Like all female residents in my program, I was not supported during my pregnancy. I had my first child during my chief year and the dept chair threatened not to let me graduate on time if I took one day more than 6 weeks with my newborn. Imagine that… an OB/GYN residency refusing to support the rights of their residents to have families…. So I prematurely ripped myself from my tiny newborn at exactly 6 weeks so I could graduate, even though I wanted at least 8 weeks, seeing as I had a cesarean. I deal with the “mommy guilt” of that decision to this day. Its such a shame because I worked like a Hebrew slave for those people (I even worked the day I went into labor…I finished my rounds completely out of breath, and then had my baby by c/section 2 hours later)….I wasn’t alone though…the director actually insinuated to another resident that if she had another child they would fire her. I always thought that was illegal, but unfortunately we don’t get any legal protection in residency, and everyone was too afraid to challenge authority (we just wanted to hurry up and graduate). The same guy even sexually harassed another resident, but again, she was too afraid to come forward. 

EilisClarkMDBabyAlex

Eilis Clark, M.D. 

I was senior resident, with severe spinal headache, lying on lounge sofa, supervising junior residents, afraid to use anymore leave. I was told to get up. I had cerclage for preterm labor, and doctor recommended bedrest but told me he knew I probably couldn’t do it as a resident. Residency director told me if I took leave, it would extend my graduation date, and that meant I probably couldn’t get a job. I believed him, and worked. My water broke in clinic. I gave birth to 21 week infant who died 2 hours after his birth. I hate my decision.

AnnWeiss MD

Ann Weiss, M.D.

I became pregnant in my 3rd year of EM training. I did not feel very supported. My sense was that everyone (other residents and attendings) was fearful that I wouldn’t be able to do my work, in turn, causing more work for them. I think I managed pretty well overall. I remember difficult shifts with sciatica and feeling hypovolemic in trauma lead during procedures. But I always showed up every SINGLE day. Only once in 9 months I was told by an attending to go sit down and eat lunch while he covered things. I was so shocked at the offer that I can’t even remember if I took the break. Somehow I made it to month 9 without preterm labor and had arranged to do an easy rotation (radiology) out of the ED until my delivery. I was SO happy to put my stethoscope away. I remember putting it in my drawer and crying that I made it through 8 rigorous, nauseous, and uncomfortable months. But the very next day, I was ripped out of radiology to work an extra ED shift to cover a resident who outright quit. It was the most disheartening thing to happen. I went into labor after that excruciating extra shift, about 3 weeks early. Thankfully my daughter was healthy and I had 8 weeks home with her.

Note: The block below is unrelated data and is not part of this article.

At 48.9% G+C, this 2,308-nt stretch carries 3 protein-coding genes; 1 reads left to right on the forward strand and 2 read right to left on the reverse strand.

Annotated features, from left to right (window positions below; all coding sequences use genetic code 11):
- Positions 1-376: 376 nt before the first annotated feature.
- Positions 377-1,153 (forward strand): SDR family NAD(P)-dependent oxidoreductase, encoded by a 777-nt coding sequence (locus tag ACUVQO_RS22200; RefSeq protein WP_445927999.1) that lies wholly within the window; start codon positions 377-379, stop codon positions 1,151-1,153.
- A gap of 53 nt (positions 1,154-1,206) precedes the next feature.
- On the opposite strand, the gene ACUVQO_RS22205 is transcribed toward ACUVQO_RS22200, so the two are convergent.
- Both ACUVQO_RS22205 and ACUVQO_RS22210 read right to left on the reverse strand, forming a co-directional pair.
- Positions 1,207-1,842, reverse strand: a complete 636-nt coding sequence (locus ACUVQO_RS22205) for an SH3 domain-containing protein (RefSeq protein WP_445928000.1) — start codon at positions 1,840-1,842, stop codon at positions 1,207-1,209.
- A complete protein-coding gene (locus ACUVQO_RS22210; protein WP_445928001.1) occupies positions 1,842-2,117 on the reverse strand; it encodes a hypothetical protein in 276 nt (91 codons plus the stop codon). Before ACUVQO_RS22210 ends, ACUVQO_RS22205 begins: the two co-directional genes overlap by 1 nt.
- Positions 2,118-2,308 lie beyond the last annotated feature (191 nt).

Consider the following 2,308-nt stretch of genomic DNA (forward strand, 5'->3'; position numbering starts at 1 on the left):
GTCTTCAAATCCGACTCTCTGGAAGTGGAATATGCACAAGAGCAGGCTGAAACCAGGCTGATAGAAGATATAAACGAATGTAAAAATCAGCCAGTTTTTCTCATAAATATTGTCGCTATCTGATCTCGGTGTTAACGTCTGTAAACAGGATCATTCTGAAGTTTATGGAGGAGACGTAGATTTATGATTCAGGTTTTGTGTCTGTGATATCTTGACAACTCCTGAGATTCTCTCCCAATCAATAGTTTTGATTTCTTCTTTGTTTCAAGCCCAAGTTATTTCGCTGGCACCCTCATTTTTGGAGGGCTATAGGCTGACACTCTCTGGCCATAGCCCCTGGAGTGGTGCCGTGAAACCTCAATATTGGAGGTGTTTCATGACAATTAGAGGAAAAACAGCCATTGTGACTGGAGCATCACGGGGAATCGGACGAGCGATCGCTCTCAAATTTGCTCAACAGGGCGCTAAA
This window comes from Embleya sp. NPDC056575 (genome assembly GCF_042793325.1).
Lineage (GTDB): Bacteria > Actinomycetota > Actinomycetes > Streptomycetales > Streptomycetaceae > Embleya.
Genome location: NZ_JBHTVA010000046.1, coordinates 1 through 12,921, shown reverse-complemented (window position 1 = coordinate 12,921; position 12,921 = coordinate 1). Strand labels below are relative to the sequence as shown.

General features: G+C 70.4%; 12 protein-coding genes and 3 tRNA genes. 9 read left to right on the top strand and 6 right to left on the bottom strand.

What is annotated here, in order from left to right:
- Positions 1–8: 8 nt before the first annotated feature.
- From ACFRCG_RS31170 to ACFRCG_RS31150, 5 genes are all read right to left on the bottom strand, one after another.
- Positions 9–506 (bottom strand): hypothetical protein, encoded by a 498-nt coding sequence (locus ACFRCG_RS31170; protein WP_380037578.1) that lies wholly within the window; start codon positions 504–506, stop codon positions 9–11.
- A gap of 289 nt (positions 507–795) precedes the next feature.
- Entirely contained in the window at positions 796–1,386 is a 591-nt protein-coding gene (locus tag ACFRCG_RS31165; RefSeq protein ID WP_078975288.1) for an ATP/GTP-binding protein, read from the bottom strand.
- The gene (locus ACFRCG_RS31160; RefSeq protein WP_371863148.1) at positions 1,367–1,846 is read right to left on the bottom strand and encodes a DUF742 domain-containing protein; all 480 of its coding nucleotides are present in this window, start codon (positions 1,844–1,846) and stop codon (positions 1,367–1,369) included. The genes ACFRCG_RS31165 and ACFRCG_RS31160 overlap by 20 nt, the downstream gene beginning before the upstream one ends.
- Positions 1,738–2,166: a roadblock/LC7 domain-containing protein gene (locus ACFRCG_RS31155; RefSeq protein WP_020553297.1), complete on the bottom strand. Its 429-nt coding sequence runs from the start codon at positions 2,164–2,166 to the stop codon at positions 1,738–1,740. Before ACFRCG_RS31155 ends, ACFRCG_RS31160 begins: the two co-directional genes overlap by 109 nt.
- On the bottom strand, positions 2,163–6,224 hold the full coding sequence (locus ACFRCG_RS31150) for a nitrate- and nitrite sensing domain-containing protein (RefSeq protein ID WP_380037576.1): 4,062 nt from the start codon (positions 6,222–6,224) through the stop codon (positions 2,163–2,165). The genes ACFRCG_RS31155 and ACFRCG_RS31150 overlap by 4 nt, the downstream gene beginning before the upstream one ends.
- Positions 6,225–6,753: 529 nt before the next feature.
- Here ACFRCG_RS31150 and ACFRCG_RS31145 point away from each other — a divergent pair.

Going back to finish residency was the hardest thing I have ever done. I wanted to breastfeed and made it a priority to pump at least once during a shift but had very little support to make it happen. No resident had done this in recent memory according to the nurses. I eventually found the “grieving room” as a place to pump because it was in the ED and not a bathroom or closet corner. I was walked in on a few times. Everyone was shocked that I dare take 15 min away to pump. No one helped me do my work. I answered calls and ate a snack while pumping. It felt like a passive aggressive protest against a nursing mother, not pitching in. I had to miss some traumas, and attendings covered me during those times, but none of them made it very easy. I’m not sure where the inner strength came from to be able to do something so daring. Somehow, I stuck it out until I graduated residency. I’m sure everyone around me thought they were very “tolerant” of my condition but I felt surrounded by critical and resentful eyes that didn’t make any conscious effort to make things more do-able for me. Everyone seemed out for themselves- and any threat to their schedule or workload was frowned upon. I don’t remember complaining. I didn’t miss a single day in the ED. And I made up a few weeks after graduation to meet the program requirements. If ever asked by a student/resident if they should consider pregnancy while in training, I would highly discourage it!! I wonder how other women have dealt with this?

Have you practiced medicine while pregnant? Share your story below.

Pamela Wible, M.D., was conceived during her mother’s psychiatric residency and reports on human rights violations in medicine. Need help? Contact Dr. Wible

Posted in Human Rights Violations Tagged with: , , , , , ,